The pieces in this puzzle are:

  • The “edge nodes” – the small, typically resource-constrained widgets with sensors or actuators that ultimately feed the IoT beast’s ravenous appetite for all the data.
  • The servers – in the cloud or local or both – that sponge up all that data and – hopefully – use algorithms to learn something from the different data streams that couldn’t be learned from any individual stream on its own.
  • Intervening nodes – hubs and brokers and gateways and base stations and routers – that pass messages or decide who gets messages or translate messages from one format to another. They may even perform some local intelligence on behalf of the rather less responsive Cloud.
  • The wires between boxes communicating with wired connections.
  • The air between boxes communicating over wireless connections.
  • The phones and computers connecting to the IoT, either directly or via the Cloud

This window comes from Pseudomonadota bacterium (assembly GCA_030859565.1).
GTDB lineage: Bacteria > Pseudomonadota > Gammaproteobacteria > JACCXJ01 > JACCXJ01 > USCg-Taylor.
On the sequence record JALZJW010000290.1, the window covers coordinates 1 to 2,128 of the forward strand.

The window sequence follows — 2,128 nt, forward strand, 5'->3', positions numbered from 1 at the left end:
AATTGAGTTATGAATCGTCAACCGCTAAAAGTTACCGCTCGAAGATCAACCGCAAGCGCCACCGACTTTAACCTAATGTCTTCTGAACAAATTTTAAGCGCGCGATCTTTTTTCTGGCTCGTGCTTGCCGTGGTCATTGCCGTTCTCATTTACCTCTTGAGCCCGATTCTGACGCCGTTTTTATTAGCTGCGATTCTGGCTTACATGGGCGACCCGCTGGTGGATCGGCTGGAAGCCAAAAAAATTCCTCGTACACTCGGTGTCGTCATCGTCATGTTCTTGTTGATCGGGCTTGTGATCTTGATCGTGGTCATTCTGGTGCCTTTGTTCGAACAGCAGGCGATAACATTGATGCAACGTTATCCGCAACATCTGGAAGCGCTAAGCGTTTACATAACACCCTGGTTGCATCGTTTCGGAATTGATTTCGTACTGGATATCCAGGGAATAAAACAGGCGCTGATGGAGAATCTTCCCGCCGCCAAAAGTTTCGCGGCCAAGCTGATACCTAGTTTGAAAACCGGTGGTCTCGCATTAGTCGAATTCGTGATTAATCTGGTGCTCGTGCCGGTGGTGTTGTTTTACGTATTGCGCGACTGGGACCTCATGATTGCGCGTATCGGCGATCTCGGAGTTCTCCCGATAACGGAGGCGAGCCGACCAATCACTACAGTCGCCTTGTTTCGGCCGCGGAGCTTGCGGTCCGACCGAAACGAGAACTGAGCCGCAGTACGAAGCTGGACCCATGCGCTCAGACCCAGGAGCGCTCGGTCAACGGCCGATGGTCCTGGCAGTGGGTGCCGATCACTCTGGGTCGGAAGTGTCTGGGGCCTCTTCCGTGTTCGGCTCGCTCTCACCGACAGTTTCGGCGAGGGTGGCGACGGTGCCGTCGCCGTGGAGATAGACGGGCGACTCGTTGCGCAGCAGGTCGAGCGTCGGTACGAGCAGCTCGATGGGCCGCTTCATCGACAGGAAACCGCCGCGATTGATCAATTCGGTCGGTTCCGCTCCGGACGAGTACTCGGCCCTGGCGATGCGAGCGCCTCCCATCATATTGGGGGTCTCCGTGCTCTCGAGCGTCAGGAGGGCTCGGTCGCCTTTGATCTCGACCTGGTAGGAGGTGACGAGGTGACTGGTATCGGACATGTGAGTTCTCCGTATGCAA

• The engineering centers where IoT capabilities are designed.
  • The manufacturing centers where IoT systems are built.


This means that there are lots of nooks and crannies to exploit. Security wonks refer to the opportunities for mischief as the attack surface. And there’s a huge one with the IoT.

All of that said – and the hand-wringing notwithstanding – it’s not like we’re starting from scratch. Secure communications are already a thing. And folks have been working feverishly to protect servers for a long time. Why, you probably just today received another update or 20 from Microsoft to patch their latest round of vulnerabilities.

In the end, the thing we’re protecting is data. If something gets compromised, it’s of value to some miscreant primarily if it gives them access to data. Yes, it’s possible that someone could break in so that they can harness the machines as bots for some other nefarious purpose unrelated to the IoT function, but most of the IoT security concerns relate specifically to data security.

There are three places where data can exist, and all three create vulnerability: